There's a whole bunch of flavors of this, but the Serenity Prayer comes in where it's like I know where I stand today, so that's have the wisdom of where I stand today. I know where I can make an impact and I know where I probably can. I think if you get there, you have a much better framework and console with which to make impacts to your business and ultimately improve the value, but at a minimum. Next planning cycle I have a lot better view of that. I also, along the way, know where my retention is more likely to land. As far as a percent value, I know I'm able to really model that out.

Speaker 2:

Yep, fantastic point and I think to wrap us up here I think it goes to what we say over and over again is that this is more than ever. This is a complex operating system and any change you make in one part of the system affects other parts of the system. If you seek to optimize a metric in one part of the system, then there are unintended consequences of that. I think we are in an era where NRR is that locally optimized consequence To fix it or to grow it or expand it. It became the CS component, some product, but largely CS. Probably the words of caution that we would provide CEOs and lower middle market companies. Honestly, don't get sucked in. Don't take the bait on having the solution be what to do with CS. Back up, look at the system and really goes back to our buyer zones piece, so the zones through which your buyer goes to understand what you can affect. That compound together actually puts you in a better spot. That means again, as we said before, it goes back to you.

Speaker 2:

Could go all the way up to what kinds of leads are coming into the engine. Are we targeting the appropriate types of organizations? Do we have our? Let's take that grade all the way up, at least superficially we could say we at least have organizations that are coming into our engine that exhibit from firmographic data that they could be A's, and then throughout the sales process, we continue to confirm that when we get into better understanding of the dynamics associated with it. And it could be that firmographics and the organizational design of the company decentralized versus centralized, in multiple locations versus single location and you know, small teams supporting large, whatever your sets of dynamics are, your product serves a type of organization better than it does others and understanding that. But even then we still have the human component, which is we can have two organizations that exhibit the exact same dynamics and attributes and everything else, but we have one champion who, frankly, has been there, done that, has struck swagger and has the mandate to go implement this tool, to go do that. They basically are going to make it happen and they've got the sway inside the organization to make sure that people do what they need to do to make it successful.

Speaker 2:

Then you have another situation where perhaps it's a more junior person, whatever the case may be where they don't have that. They're aggressive, they see the promise of it but they don't have organizational support. Again, those are two very different ways to onboard a company, and we need to understand that before we go in. And so it's not a CS problem, it's a go to market problem, and we need to tear down all the pieces which then leads us to with that in mind. Now, how do we think about what is needed from a customer success perspective to get our customers to these moments of value in onboarding in subsequent 90 day increments inside of their first year? What information do we need for larger customers? Whatever your portfolio may look like, they're all going to be different, but we need to break it down to what the customer needs, not what we need to do to protect our NRR.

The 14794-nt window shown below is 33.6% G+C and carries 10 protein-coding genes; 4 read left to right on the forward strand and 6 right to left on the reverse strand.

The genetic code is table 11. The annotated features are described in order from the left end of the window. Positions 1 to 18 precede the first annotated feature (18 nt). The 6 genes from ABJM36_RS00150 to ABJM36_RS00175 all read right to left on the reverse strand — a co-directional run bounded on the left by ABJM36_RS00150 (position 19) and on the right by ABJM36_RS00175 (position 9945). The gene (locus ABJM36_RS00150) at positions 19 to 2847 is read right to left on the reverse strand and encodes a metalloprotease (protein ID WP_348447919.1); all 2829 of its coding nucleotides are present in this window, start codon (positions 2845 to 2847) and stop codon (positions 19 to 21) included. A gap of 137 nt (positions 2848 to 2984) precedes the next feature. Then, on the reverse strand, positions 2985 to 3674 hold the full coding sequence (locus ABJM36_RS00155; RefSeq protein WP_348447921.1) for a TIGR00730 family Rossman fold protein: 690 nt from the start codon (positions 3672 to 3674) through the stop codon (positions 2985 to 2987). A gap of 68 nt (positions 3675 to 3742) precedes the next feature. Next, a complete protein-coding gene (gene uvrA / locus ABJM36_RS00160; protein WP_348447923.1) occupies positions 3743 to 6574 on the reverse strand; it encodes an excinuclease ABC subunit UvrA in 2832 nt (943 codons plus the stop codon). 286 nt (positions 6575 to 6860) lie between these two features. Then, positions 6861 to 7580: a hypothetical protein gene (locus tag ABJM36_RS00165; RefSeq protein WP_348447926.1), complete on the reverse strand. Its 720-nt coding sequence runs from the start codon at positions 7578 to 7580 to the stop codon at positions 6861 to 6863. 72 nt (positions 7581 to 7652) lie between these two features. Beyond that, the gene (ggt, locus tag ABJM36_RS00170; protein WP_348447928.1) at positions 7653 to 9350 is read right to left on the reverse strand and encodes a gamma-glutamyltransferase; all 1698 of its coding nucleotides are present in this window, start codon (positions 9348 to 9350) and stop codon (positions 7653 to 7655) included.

Speaker 1:

You can establish that and can communicate that. That will tell a great story against why you're doing what and spending what, against CS.

Speaker 2:

Yep, and I think it's this, this, therein lies the challenge and why, quite honestly, it is CEO led Is that it is. It is not a single department issue, it is a GTM issue and we need to coordinate those changes so that they happen and they compound on each other. And they can be relatively small changes, but when we think about the buyer's experience through each one of those pieces, they compound on each other to have massive impacts on what can happen, versus Overhauling the CS organization and making all those changes and if you've changed nothing before that, expecting anything different, you may be more efficient, but you it's not likely you're going to drive a different outcome. So, all right, we covered a lot there and we'll synthesize that down in.

Speaker 2:

We encourage you to check out our GTM shorts. We send those out every week. You can visit us at GTM pro dot co and sign up for our email newsletter and we'll go into more detail on that and certainly also check us out on LinkedIn both Gary and Andy, as well as GTM pro on LinkedIn as well. So until then, have a great week and we'll see you next week. Bye, thank you for tuning in to GTM pro, where you become the pro. We're here to foster your growth as revenue leader, offering insights you need to thrive. For further guidance, visit GTM pro dot co. And continue your path to becoming board ready with us. Share this journey Subscribe, engage and elevate your go to market skills. Until next time, go be a pro Unאן.